Charles: Christian Communities Threatened By Fundamentalist Islamist Militants

Charles delivers an impassioned speech warning that Christianity could die out in its birthplace, with calamitous consequences for peace in the Middle East

Prince Charles spoke out yesterday over his fears that Christians in the Middle East are being ‘deliberately targeted by fundamentalist Islamist militants’ and warned that as a result, Christianity is at risk of dying out in its birthplace.

He said that with Christians now numbering just 4% of the population in the cradle of the faith, "We all lose something immensely and irreplaceably precious when such a rich tradition dating back two thousand years begins to disappear."

He made his comments at a Christmas reception for religious leaders at Clarence House, flanked by the Islamic scholar Prince Ghazi bin Muhammad of Jordan and joined by the Archbishop of Canterbury Justin Welby and the Chief Rabbi, Ephraim Mirvis.

“I have for some time now been deeply troubled by the growing difficulties faced by Christian communities in various parts of the Middle East,” he said.

“It seems to me that we cannot ignore the fact that Christians in the Middle East are, increasingly, being deliberately targeted by fundamentalist Islamist militants. Christianity was, literally, born in the Middle East and we must not forget our Middle Eastern brothers and sisters in Christ.”

The Prince added, “In saying all this about the difficulties facing the Christian churches in the Middle East I am, of course, conscious that they are not the only faith community in this region suffering at the moment, nor is the Middle East the only part of the world in which Christians are suffering, but, given the particularly acute circumstances faced by the church communities in the Middle East to-day, I felt it worthwhile to draw attention to their current plight.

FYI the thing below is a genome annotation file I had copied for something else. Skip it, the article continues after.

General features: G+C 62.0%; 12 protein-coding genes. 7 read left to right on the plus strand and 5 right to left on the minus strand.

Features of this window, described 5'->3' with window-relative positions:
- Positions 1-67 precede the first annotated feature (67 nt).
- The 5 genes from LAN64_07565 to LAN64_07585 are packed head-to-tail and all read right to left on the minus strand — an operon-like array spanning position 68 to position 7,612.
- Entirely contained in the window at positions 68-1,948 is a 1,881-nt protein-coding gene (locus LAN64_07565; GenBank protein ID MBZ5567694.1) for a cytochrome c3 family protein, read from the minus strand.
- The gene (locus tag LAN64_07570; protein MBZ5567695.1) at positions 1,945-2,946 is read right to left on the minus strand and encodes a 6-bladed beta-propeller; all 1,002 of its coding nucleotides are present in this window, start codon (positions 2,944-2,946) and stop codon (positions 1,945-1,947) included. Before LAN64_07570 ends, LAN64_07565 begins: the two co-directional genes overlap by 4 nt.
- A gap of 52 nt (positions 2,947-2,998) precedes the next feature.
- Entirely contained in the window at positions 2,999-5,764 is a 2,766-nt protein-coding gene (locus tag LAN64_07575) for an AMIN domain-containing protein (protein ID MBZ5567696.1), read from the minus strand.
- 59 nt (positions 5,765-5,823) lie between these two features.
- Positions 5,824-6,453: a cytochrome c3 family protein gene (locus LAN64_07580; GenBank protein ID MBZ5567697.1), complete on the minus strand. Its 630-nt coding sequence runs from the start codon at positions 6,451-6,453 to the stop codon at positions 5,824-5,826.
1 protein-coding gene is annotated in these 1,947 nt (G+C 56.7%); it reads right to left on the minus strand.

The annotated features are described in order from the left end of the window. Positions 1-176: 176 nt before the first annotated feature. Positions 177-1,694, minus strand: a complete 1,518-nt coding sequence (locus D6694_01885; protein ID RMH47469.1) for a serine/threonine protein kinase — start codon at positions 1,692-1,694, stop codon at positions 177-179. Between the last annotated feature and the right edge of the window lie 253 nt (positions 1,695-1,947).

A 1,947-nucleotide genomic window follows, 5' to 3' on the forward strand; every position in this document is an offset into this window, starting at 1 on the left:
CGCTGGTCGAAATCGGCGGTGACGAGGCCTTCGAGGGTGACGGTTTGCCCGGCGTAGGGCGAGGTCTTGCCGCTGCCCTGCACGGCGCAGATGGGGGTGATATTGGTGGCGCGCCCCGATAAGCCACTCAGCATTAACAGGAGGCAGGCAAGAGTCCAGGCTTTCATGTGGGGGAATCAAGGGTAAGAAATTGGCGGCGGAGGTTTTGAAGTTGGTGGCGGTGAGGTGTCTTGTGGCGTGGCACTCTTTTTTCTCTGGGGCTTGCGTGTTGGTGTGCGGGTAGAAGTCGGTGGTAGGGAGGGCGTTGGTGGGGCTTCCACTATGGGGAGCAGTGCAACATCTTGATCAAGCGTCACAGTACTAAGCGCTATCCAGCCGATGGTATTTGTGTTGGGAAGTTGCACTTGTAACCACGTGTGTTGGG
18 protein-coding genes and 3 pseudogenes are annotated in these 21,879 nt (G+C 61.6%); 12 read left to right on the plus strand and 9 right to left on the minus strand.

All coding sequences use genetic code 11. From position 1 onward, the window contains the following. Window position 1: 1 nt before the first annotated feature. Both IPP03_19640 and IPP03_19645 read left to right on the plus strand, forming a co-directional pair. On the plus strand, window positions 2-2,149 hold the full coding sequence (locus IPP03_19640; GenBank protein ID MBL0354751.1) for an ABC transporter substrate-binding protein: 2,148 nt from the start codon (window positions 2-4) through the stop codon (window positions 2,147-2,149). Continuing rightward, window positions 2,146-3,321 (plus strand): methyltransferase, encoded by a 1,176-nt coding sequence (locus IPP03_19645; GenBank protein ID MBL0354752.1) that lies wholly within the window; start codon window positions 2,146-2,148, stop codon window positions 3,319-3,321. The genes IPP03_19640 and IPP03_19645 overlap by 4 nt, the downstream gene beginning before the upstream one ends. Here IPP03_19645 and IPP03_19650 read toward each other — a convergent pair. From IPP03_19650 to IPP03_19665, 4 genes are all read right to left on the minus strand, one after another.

“It is important to note, above all, that the decline of Christians in the region represents a major blow to peace as Christians are part of the fabric of society, often acting as bridge-builders between other communities. This crucial role throughout Middle Eastern society is one recognized by many Muslims (who are not extremists), both Shia or Sunni, who attest to the fact that Christians are their friends and that their communities are needed.”

Earlier in the day, Charles had spoken to Middle Eastern Christians who have fled to the UK as he visited the London cathedral of the Syriac Orthodox Church and the Coptic Orthodox Church centre in Stevenage, Herts. One Syrian man showed him mobile phone pictures of the destruction of his village.

The Prince added, "For twenty years, I have tried to build bridges between Islam and Christianity and to dispel ignorance and misunderstanding. The point though, surely, is that we have now reached a crisis where the bridges are rapidly being deliberately destroyed by those with a vested interest in doing so – and this is achieved through intimidation, false accusation and organized persecution – including to Christian communities in the Middle East at the present time."